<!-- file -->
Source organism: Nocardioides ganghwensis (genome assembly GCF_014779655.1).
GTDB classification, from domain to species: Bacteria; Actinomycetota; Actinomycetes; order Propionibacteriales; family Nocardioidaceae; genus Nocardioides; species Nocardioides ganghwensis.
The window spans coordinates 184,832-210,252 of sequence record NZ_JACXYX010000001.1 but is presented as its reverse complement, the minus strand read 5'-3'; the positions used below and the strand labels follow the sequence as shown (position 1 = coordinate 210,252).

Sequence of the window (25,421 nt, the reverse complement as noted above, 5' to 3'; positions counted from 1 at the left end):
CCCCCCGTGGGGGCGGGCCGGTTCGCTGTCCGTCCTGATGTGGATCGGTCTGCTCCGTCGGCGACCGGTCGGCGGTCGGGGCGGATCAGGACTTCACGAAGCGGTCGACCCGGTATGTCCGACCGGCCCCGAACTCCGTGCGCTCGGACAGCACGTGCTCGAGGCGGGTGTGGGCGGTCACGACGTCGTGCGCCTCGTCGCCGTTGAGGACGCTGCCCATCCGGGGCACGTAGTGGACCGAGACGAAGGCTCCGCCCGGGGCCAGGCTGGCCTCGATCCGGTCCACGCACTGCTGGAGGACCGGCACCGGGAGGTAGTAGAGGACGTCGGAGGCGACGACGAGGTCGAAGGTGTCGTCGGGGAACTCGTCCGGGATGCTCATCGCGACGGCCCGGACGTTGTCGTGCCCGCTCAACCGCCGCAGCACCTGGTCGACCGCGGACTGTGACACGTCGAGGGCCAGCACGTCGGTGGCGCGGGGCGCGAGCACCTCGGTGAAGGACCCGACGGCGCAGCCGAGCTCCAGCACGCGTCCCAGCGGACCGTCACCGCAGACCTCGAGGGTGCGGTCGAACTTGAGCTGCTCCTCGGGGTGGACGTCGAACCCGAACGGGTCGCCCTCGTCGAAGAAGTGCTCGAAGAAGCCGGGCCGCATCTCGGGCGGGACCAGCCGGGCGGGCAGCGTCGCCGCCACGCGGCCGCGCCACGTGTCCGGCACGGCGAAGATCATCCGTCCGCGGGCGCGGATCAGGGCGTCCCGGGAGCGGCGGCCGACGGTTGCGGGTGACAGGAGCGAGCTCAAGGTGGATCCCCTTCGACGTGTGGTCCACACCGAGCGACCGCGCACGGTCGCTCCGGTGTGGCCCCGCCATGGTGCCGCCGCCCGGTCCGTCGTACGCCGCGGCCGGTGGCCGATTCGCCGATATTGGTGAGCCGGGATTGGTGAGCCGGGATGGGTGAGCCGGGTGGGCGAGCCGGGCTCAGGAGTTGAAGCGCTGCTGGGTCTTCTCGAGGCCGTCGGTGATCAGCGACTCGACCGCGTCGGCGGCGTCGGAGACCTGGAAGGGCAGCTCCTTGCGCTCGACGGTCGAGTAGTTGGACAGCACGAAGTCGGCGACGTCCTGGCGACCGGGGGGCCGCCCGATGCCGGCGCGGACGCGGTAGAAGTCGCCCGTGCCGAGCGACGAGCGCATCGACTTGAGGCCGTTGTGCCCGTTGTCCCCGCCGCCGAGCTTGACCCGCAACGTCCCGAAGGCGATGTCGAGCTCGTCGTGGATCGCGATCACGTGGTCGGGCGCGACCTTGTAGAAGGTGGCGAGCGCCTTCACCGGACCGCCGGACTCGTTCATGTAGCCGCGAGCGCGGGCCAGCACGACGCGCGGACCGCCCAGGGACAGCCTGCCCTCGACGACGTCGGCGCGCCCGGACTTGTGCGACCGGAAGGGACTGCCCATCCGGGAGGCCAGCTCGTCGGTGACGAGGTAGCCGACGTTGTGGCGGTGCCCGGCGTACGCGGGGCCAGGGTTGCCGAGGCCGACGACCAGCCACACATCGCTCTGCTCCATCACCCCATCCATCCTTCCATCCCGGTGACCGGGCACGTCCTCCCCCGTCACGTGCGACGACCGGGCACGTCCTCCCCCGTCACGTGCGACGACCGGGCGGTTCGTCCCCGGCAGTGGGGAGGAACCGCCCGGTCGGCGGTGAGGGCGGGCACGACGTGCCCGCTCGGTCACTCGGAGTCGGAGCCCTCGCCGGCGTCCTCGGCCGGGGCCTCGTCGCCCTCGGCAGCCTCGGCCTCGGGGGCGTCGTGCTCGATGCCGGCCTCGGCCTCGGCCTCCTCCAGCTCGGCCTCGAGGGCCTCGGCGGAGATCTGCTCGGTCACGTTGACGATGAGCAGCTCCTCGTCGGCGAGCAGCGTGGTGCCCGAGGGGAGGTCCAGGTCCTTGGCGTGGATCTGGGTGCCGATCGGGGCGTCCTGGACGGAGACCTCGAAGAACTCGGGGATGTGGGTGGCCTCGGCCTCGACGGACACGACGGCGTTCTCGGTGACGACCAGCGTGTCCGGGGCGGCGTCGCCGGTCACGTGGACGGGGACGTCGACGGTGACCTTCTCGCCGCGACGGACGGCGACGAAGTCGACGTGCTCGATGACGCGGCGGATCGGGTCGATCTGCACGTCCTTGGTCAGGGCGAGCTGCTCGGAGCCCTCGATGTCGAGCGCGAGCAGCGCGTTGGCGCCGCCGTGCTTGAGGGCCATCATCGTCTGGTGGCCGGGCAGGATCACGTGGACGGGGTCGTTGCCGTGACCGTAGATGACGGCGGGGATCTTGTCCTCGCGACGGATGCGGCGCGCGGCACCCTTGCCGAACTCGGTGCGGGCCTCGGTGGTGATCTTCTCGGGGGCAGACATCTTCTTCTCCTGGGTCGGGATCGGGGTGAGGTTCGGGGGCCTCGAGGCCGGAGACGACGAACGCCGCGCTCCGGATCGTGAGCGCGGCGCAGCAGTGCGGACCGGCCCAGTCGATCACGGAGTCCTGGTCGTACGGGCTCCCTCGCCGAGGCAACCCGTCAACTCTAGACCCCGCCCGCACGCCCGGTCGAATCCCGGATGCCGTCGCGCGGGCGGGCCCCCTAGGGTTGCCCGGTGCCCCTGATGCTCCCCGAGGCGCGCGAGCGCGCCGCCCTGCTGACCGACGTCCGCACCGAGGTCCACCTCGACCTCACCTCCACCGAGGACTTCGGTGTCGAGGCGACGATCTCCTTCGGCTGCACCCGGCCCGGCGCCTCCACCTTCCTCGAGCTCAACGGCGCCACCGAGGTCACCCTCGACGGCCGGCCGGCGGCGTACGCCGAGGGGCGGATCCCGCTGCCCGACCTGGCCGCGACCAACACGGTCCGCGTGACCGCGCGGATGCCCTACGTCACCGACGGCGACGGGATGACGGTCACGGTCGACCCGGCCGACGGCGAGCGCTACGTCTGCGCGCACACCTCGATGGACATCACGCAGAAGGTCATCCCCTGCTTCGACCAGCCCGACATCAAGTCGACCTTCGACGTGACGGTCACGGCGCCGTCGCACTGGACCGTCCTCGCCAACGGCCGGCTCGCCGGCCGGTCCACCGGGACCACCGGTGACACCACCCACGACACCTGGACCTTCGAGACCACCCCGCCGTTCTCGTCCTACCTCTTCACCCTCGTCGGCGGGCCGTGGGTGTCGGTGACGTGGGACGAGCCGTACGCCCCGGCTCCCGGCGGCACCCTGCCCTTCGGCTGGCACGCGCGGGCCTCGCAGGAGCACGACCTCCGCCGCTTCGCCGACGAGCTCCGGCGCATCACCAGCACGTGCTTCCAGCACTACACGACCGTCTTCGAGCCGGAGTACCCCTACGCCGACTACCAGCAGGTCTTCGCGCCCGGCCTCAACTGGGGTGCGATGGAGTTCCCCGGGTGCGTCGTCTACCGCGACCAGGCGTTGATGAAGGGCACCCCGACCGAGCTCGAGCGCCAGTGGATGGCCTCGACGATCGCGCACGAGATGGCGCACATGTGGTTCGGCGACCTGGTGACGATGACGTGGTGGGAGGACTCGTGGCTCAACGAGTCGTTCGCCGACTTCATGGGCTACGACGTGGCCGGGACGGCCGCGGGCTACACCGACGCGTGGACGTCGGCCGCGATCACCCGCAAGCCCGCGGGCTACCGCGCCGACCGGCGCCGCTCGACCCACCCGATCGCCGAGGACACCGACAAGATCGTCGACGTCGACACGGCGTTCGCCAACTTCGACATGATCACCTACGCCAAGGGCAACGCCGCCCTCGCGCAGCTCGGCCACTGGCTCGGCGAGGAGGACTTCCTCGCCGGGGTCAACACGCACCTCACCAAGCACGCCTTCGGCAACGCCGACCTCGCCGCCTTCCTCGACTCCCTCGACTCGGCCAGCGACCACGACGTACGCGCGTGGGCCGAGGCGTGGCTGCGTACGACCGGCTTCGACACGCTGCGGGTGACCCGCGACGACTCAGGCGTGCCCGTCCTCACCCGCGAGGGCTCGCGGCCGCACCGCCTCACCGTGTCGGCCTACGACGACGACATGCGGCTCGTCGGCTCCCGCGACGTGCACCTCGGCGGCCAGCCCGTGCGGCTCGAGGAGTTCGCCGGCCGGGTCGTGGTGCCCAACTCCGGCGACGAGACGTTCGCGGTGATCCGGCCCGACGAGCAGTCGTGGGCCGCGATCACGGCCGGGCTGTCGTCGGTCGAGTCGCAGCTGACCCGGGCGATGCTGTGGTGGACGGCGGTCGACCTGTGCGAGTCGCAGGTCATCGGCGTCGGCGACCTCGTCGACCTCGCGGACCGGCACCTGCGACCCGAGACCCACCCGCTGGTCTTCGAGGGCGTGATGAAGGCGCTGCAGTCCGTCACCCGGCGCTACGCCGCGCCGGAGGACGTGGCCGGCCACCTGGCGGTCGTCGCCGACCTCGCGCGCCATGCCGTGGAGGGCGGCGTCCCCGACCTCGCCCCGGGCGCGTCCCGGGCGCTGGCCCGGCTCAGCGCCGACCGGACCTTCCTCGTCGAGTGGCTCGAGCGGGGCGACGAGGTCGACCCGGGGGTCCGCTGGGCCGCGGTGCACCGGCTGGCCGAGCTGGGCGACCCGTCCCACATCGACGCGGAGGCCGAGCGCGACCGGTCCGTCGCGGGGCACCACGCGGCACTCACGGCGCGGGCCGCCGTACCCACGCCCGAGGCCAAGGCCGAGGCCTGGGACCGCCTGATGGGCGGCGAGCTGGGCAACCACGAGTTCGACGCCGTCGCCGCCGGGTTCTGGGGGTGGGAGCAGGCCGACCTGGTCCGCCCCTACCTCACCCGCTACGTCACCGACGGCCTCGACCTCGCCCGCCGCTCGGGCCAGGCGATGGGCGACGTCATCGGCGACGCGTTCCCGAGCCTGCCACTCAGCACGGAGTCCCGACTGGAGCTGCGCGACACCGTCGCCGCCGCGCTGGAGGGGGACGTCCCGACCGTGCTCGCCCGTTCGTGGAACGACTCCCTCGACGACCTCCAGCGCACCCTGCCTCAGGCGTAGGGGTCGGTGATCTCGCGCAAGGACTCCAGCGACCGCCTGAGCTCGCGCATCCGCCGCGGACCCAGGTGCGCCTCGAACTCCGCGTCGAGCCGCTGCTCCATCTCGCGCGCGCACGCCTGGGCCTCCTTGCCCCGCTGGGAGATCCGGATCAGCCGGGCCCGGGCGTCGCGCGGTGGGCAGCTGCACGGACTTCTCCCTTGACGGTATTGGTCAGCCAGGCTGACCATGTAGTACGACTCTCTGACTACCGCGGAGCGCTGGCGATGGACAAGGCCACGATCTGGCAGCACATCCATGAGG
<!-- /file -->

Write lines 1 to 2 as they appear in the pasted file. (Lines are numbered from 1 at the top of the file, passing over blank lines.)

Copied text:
Source organism: Nocardioides ganghwensis (genome assembly GCF_014779655.1).
GTDB classification, from domain to species: Bacteria; Actinomycetota; Actinomycetes; order Propionibacteriales; family Nocardioidaceae; genus Nocardioides; species Nocardioides ganghwensis.